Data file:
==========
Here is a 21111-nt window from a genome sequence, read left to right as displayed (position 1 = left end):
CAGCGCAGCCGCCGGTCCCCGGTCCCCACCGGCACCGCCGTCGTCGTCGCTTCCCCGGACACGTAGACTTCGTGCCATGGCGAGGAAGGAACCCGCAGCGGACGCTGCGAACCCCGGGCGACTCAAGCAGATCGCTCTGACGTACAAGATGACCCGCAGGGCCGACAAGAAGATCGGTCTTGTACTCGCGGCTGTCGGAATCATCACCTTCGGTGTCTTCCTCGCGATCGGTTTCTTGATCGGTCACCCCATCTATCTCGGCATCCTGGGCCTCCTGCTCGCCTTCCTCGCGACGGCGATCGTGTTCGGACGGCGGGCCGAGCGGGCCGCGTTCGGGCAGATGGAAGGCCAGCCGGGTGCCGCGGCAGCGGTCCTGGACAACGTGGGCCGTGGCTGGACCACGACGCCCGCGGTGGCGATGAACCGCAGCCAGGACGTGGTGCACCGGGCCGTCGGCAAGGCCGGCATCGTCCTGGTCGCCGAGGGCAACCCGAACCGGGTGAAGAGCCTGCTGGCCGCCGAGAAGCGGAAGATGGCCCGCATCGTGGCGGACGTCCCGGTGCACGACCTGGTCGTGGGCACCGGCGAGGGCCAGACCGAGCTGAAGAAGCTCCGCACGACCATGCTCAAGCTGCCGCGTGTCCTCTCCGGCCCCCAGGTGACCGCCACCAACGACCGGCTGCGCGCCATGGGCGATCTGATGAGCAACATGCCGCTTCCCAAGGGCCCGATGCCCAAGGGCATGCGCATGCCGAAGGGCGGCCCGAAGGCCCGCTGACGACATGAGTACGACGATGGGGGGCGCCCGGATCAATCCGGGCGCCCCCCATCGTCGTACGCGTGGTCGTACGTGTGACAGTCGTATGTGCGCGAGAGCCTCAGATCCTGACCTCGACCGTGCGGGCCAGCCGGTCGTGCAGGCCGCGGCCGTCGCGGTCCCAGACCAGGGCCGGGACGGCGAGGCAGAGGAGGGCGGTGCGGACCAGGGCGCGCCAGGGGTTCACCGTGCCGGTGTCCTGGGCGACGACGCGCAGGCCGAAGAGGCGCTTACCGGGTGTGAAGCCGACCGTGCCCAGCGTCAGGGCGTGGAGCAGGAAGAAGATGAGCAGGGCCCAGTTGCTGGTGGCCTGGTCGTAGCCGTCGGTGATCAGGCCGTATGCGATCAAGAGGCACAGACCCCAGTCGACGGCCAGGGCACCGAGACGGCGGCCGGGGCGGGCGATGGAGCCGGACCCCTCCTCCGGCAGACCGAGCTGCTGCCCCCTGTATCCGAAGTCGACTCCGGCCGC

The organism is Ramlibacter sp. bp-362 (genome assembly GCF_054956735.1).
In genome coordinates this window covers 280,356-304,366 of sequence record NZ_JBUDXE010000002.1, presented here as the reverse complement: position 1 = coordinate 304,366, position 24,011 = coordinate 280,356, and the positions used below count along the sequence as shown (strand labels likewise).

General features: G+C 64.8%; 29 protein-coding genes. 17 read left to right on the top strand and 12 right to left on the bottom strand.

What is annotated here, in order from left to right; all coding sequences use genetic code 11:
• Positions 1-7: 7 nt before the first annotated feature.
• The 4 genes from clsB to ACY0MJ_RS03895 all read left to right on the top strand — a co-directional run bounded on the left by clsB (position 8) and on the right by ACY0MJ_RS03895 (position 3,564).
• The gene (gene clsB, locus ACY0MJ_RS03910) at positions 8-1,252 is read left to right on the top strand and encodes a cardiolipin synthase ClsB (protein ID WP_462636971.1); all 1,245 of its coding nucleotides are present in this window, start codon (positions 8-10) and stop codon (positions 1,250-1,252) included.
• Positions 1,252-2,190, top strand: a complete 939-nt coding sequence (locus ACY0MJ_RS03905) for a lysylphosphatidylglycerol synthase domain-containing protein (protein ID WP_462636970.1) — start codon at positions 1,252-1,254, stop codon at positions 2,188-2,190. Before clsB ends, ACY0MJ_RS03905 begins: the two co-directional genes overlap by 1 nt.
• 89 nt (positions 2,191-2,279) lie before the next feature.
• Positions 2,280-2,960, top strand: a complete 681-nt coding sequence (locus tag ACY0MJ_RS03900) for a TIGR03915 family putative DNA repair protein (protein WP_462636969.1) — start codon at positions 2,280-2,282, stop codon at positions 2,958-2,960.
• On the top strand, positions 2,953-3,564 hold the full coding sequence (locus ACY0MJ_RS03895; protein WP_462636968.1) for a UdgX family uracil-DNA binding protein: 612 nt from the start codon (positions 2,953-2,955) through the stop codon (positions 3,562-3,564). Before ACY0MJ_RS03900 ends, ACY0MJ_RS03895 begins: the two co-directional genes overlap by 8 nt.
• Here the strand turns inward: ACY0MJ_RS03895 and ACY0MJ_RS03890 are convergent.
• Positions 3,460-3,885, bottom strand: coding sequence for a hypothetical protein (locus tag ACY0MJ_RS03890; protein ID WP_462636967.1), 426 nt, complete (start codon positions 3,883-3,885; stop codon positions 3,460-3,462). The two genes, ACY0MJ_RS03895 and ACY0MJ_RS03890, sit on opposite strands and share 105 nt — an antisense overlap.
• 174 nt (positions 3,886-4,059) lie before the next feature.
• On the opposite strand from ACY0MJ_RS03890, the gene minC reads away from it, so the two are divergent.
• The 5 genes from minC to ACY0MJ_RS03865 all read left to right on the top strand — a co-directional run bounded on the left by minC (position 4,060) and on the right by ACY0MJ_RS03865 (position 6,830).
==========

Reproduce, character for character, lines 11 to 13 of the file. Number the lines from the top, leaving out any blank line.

• 89 nt (positions 2,191-2,279) lie before the next feature.
• Positions 2,280-2,960, top strand: a complete 681-nt coding sequence (locus tag ACY0MJ_RS03900) for a TIGR03915 family putative DNA repair protein (protein WP_462636969.1) — start codon at positions 2,280-2,282, stop codon at positions 2,958-2,960.
• On the top strand, positions 2,953-3,564 hold the full coding sequence (locus ACY0MJ_RS03895; protein WP_462636968.1) for a UdgX family uracil-DNA binding protein: 612 nt from the start codon (positions 2,953-2,955) through the stop codon (positions 3,562-3,564). Before ACY0MJ_RS03900 ends, ACY0MJ_RS03895 begins: the two co-directional genes overlap by 8 nt.